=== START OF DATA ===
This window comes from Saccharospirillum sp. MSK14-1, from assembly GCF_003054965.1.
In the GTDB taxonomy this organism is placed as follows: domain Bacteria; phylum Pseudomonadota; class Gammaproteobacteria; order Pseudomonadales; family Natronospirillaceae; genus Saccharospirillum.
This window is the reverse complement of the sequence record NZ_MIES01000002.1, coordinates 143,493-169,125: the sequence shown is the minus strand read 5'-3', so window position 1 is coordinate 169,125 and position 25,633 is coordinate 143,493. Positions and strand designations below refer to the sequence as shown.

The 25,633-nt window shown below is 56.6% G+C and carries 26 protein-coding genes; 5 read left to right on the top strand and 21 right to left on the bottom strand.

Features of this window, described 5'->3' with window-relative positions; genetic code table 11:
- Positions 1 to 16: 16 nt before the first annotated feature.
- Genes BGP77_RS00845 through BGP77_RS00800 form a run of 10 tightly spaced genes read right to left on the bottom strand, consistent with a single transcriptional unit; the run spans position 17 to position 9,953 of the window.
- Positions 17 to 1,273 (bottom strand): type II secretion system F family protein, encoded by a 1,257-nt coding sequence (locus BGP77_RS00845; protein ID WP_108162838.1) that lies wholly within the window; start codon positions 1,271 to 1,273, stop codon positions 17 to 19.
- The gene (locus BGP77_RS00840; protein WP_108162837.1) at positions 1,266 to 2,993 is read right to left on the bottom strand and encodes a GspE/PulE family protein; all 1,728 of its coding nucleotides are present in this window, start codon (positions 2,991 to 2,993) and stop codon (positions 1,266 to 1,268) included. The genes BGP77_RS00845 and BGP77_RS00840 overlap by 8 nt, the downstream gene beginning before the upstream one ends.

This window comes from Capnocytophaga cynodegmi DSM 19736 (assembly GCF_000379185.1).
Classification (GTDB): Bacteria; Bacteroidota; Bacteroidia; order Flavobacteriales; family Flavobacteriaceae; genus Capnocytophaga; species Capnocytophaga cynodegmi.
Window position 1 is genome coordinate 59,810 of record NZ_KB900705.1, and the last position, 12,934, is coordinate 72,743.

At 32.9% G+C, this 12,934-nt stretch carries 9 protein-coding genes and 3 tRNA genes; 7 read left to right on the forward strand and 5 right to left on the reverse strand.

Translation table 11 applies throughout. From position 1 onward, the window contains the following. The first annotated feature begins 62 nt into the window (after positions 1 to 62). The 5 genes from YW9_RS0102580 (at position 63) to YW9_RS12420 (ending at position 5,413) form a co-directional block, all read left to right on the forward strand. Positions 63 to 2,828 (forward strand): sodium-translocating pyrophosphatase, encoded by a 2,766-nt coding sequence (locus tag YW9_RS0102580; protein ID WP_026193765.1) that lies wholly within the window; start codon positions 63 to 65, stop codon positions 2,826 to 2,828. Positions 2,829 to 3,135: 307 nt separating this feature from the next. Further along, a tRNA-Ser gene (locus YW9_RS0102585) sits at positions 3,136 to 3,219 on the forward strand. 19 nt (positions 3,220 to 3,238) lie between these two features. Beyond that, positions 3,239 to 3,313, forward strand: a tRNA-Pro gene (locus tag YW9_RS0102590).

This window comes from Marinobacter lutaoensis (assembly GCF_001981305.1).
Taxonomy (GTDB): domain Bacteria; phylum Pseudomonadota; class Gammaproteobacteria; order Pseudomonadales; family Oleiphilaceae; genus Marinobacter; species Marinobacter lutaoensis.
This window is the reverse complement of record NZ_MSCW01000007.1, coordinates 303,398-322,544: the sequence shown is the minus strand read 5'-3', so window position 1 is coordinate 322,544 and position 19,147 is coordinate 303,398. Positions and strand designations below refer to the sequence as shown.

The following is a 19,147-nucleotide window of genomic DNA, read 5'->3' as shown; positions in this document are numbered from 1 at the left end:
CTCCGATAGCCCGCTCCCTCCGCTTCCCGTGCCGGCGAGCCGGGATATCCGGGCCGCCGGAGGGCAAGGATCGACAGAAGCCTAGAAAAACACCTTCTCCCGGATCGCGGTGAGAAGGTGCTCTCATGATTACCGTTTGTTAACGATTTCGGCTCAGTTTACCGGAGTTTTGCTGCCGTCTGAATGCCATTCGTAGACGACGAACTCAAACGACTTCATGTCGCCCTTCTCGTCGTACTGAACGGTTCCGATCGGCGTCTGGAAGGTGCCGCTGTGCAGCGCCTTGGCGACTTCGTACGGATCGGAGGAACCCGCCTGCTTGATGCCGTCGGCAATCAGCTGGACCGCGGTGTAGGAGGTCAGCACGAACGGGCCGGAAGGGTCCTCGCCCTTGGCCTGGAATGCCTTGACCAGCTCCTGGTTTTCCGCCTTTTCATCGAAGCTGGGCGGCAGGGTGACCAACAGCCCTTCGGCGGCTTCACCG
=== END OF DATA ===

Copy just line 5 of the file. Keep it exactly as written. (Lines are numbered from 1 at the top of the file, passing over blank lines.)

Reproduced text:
Features of this window, described 5'->3' with window-relative positions; genetic code table 11: